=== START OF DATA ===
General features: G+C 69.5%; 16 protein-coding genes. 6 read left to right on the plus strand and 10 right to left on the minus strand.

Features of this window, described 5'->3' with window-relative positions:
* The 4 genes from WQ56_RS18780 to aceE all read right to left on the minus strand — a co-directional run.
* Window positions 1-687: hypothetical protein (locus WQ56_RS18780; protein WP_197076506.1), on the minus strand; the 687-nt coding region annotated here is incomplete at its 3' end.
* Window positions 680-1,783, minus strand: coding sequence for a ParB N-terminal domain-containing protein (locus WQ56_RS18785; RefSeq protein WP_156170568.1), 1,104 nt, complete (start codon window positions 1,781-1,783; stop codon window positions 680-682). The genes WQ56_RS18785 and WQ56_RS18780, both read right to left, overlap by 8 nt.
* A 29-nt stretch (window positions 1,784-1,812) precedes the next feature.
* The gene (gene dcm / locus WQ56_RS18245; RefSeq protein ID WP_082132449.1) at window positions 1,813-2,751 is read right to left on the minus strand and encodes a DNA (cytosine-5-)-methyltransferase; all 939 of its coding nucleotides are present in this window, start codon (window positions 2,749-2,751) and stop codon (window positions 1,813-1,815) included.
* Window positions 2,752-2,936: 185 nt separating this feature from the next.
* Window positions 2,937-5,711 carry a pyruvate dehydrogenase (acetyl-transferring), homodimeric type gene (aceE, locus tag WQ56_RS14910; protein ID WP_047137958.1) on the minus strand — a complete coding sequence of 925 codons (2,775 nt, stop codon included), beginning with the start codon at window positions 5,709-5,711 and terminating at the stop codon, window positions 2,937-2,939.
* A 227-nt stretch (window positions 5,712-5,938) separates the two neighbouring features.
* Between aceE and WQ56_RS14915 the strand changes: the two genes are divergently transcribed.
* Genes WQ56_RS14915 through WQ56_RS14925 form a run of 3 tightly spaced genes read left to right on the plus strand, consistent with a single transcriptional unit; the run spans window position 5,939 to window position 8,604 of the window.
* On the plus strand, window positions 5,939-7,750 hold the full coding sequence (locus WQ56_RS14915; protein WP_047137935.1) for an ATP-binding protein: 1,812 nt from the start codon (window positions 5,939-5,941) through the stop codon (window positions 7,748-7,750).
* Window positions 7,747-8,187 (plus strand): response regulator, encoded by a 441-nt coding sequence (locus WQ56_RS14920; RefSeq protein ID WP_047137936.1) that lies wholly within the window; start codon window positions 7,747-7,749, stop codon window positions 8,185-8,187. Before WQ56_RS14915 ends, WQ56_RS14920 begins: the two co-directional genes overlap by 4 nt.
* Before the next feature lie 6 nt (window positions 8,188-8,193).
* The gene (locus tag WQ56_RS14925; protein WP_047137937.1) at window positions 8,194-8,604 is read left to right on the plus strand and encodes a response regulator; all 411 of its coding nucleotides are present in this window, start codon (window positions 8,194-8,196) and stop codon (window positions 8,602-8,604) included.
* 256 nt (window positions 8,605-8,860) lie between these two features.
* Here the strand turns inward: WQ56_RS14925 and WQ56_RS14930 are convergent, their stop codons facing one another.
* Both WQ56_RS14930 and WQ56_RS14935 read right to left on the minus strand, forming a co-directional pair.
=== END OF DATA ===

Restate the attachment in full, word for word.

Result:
General features: G+C 69.5%; 16 protein-coding genes. 6 read left to right on the plus strand and 10 right to left on the minus strand.

Features of this window, described 5'->3' with window-relative positions:
* The 4 genes from WQ56_RS18780 to aceE all read right to left on the minus strand — a co-directional run.
* Window positions 1-687: hypothetical protein (locus WQ56_RS18780; protein WP_197076506.1), on the minus strand; the 687-nt coding region annotated here is incomplete at its 3' end.
* Window positions 680-1,783, minus strand: coding sequence for a ParB N-terminal domain-containing protein (locus WQ56_RS18785; RefSeq protein WP_156170568.1), 1,104 nt, complete (start codon window positions 1,781-1,783; stop codon window positions 680-682). The genes WQ56_RS18785 and WQ56_RS18780, both read right to left, overlap by 8 nt.
* A 29-nt stretch (window positions 1,784-1,812) precedes the next feature.
* The gene (gene dcm / locus WQ56_RS18245; RefSeq protein ID WP_082132449.1) at window positions 1,813-2,751 is read right to left on the minus strand and encodes a DNA (cytosine-5-)-methyltransferase; all 939 of its coding nucleotides are present in this window, start codon (window positions 2,749-2,751) and stop codon (window positions 1,813-1,815) included.
* Window positions 2,752-2,936: 185 nt separating this feature from the next.
* Window positions 2,937-5,711 carry a pyruvate dehydrogenase (acetyl-transferring), homodimeric type gene (aceE, locus tag WQ56_RS14910; protein ID WP_047137958.1) on the minus strand — a complete coding sequence of 925 codons (2,775 nt, stop codon included), beginning with the start codon at window positions 5,709-5,711 and terminating at the stop codon, window positions 2,937-2,939.
* A 227-nt stretch (window positions 5,712-5,938) separates the two neighbouring features.
* Between aceE and WQ56_RS14915 the strand changes: the two genes are divergently transcribed.
* Genes WQ56_RS14915 through WQ56_RS14925 form a run of 3 tightly spaced genes read left to right on the plus strand, consistent with a single transcriptional unit; the run spans window position 5,939 to window position 8,604 of the window.
* On the plus strand, window positions 5,939-7,750 hold the full coding sequence (locus WQ56_RS14915; protein WP_047137935.1) for an ATP-binding protein: 1,812 nt from the start codon (window positions 5,939-5,941) through the stop codon (window positions 7,748-7,750).
* Window positions 7,747-8,187 (plus strand): response regulator, encoded by a 441-nt coding sequence (locus WQ56_RS14920; RefSeq protein ID WP_047137936.1) that lies wholly within the window; start codon window positions 7,747-7,749, stop codon window positions 8,185-8,187. Before WQ56_RS14915 ends, WQ56_RS14920 begins: the two co-directional genes overlap by 4 nt.
* Before the next feature lie 6 nt (window positions 8,188-8,193).
* The gene (locus tag WQ56_RS14925; protein WP_047137937.1) at window positions 8,194-8,604 is read left to right on the plus strand and encodes a response regulator; all 411 of its coding nucleotides are present in this window, start codon (window positions 8,194-8,196) and stop codon (window positions 8,602-8,604) included.
* 256 nt (window positions 8,605-8,860) lie between these two features.
* Here the strand turns inward: WQ56_RS14925 and WQ56_RS14930 are convergent, their stop codons facing one another.
* Both WQ56_RS14930 and WQ56_RS14935 read right to left on the minus strand, forming a co-directional pair.